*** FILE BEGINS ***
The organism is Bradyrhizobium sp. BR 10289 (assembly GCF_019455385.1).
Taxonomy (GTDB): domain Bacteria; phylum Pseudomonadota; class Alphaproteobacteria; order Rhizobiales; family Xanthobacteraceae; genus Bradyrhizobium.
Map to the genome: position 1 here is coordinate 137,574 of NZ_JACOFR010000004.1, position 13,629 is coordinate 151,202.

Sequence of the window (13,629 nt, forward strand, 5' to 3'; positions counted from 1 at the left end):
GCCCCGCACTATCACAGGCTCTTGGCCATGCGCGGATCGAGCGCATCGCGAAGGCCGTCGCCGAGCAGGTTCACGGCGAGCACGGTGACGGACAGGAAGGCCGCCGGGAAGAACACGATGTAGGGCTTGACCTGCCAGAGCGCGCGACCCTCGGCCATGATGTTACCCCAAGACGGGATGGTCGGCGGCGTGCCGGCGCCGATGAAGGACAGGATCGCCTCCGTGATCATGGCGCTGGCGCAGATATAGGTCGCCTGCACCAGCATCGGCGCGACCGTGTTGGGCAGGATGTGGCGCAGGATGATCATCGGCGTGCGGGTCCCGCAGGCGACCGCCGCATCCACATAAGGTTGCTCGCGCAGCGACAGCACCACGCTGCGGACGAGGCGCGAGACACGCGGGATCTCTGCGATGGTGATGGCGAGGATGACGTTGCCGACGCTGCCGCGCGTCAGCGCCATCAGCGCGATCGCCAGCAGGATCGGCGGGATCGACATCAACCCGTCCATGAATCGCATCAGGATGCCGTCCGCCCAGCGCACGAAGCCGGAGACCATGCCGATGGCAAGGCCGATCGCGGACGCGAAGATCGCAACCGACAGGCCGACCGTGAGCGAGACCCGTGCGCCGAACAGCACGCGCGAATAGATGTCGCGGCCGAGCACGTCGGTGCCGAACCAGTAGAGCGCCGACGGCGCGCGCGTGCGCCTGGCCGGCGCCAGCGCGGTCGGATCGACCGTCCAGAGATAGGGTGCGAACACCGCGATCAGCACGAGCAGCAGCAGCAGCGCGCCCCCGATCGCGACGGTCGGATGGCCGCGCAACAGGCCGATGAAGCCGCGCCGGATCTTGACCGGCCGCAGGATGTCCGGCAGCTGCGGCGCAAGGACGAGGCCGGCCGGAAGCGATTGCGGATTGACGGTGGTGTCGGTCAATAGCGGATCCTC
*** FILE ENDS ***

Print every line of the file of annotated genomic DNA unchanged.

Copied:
The organism is Bradyrhizobium sp. BR 10289 (assembly GCF_019455385.1).
Taxonomy (GTDB): domain Bacteria; phylum Pseudomonadota; class Alphaproteobacteria; order Rhizobiales; family Xanthobacteraceae; genus Bradyrhizobium.
Map to the genome: position 1 here is coordinate 137,574 of NZ_JACOFR010000004.1, position 13,629 is coordinate 151,202.

Sequence of the window (13,629 nt, forward strand, 5' to 3'; positions counted from 1 at the left end):
GCCCCGCACTATCACAGGCTCTTGGCCATGCGCGGATCGAGCGCATCGCGAAGGCCGTCGCCGAGCAGGTTCACGGCGAGCACGGTGACGGACAGGAAGGCCGCCGGGAAGAACACGATGTAGGGCTTGACCTGCCAGAGCGCGCGACCCTCGGCCATGATGTTACCCCAAGACGGGATGGTCGGCGGCGTGCCGGCGCCGATGAAGGACAGGATCGCCTCCGTGATCATGGCGCTGGCGCAGATATAGGTCGCCTGCACCAGCATCGGCGCGACCGTGTTGGGCAGGATGTGGCGCAGGATGATCATCGGCGTGCGGGTCCCGCAGGCGACCGCCGCATCCACATAAGGTTGCTCGCGCAGCGACAGCACCACGCTGCGGACGAGGCGCGAGACACGCGGGATCTCTGCGATGGTGATGGCGAGGATGACGTTGCCGACGCTGCCGCGCGTCAGCGCCATCAGCGCGATCGCCAGCAGGATCGGCGGGATCGACATCAACCCGTCCATGAATCGCATCAGGATGCCGTCCGCCCAGCGCACGAAGCCGGAGACCATGCCGATGGCAAGGCCGATCGCGGACGCGAAGATCGCAACCGACAGGCCGACCGTGAGCGAGACCCGTGCGCCGAACAGCACGCGCGAATAGATGTCGCGGCCGAGCACGTCGGTGCCGAACCAGTAGAGCGCCGACGGCGCGCGCGTGCGCCTGGCCGGCGCCAGCGCGGTCGGATCGACCGTCCAGAGATAGGGTGCGAACACCGCGATCAGCACGAGCAGCAGCAGCAGCGCGCCCCCGATCGCGACGGTCGGATGGCCGCGCAACAGGCCGATGAAGCCGCGCCGGATCTTGACCGGCCGCAGGATGTCCGGCAGCTGCGGCGCAAGGACGAGGCCGGCCGGAAGCGATTGCGGATTGACGGTGGTGTCGGTCAATAGCGGATCCTC